TOLEDO, Ohio (WTVG) – The family of 15-year-old Roman McCormick is desperate to find their son a kidney donor. McCormick was born with BOR syndrome, which causes kidney malformation, and has stage four kidney failure.
Doctors say his kidneys are working at 24 percent capacity. Without a donor, he’ll soon need dialysis.
“Knowing that I can’t give him my kidney because I’m not a blood match. And you would do anything for your kid. That’s hard because I have to rely on someone else to help my son,” his mother, Jamie Redd, cried during an interview with 13abc.
McCormick and his family are hoping to find a living donor. According to the National Kidney Foundation, a kidney from a living donor can last 12 to 20 years while a kidney from a deceased donor only lasts eight to 10 years.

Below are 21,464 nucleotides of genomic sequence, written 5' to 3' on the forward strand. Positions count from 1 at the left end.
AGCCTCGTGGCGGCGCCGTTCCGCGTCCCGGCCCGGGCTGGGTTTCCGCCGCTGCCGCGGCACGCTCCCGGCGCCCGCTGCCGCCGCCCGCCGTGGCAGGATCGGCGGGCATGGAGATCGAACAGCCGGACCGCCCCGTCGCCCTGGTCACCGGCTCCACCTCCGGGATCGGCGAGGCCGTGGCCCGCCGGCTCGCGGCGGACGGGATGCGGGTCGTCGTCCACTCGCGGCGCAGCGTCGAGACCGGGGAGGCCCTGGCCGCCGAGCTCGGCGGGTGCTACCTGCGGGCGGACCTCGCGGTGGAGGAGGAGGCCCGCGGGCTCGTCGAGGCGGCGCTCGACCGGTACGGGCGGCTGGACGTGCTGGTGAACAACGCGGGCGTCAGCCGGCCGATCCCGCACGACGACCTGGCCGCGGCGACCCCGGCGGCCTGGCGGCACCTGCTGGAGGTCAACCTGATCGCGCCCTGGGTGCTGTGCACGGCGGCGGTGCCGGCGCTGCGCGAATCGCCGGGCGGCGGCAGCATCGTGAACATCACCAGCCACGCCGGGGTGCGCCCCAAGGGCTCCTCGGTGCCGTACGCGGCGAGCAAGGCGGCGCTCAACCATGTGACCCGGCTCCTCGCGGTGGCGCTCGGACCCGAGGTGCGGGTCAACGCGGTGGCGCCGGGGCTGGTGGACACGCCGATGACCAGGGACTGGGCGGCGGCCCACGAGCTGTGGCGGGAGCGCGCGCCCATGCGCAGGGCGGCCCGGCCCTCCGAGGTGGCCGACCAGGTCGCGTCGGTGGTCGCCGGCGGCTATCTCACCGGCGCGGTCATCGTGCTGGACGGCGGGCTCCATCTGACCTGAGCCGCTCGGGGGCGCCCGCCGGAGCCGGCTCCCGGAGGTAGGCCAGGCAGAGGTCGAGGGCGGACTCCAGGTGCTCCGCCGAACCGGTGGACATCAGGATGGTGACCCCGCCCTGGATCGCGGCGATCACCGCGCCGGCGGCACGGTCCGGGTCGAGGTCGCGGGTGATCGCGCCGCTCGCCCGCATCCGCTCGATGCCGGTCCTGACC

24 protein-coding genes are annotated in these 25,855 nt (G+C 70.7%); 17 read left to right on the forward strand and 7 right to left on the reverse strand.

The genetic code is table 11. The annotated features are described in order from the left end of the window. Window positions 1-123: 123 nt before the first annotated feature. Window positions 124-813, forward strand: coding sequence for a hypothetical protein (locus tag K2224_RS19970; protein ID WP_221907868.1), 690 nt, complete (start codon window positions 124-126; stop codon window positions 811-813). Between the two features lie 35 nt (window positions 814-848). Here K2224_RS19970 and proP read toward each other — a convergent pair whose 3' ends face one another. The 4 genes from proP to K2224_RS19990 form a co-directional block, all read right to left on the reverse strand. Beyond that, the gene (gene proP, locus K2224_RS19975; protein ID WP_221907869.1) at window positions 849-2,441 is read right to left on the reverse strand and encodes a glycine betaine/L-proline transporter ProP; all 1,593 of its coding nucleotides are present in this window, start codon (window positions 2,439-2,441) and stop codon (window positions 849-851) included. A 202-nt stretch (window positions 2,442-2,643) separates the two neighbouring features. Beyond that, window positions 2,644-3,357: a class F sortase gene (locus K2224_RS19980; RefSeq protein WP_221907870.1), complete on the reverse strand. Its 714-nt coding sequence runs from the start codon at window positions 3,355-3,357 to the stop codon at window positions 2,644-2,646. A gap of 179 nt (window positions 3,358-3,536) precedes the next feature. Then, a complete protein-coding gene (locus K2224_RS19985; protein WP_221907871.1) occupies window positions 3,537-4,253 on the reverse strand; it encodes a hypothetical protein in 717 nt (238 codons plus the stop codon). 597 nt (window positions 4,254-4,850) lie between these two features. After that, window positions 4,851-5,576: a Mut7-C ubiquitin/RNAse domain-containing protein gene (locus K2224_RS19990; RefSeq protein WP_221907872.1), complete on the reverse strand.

The family has partnered with Kidneys for Kids, a nonprofit dedicated to finding living donors for kids like McCormick.
Brian Martindale founded the nonprofit after he became a living donor for a 10-year-old girl in 2013. He says becoming a donor has completely changed his life for the better. He urges potential donors to step up.
“You’re saving and giving Roman his teenage years. You’re giving him freedom to go back to playing soccer, which he can’t do now, it’s his favorite sport,” Martindale said. “You’re giving him high school dances – everything teenagers do – and his college years.”
The pain of kidney failure keeps McCormick from participating in physical activities and reduces his energy levels. He says a kidney transplant would, “change my whole perspective on how I’m living.
Kidney donations are completely covered by insurance and entail a recovery time of two to six weeks. Also, a new law fought for by the National Kidney Foundation ensures insurance premiums won’t go up for donors.
If you’re interested in becoming a donor for McCormick, contact the University of Michigan Transplant Center to see if you’re a match.
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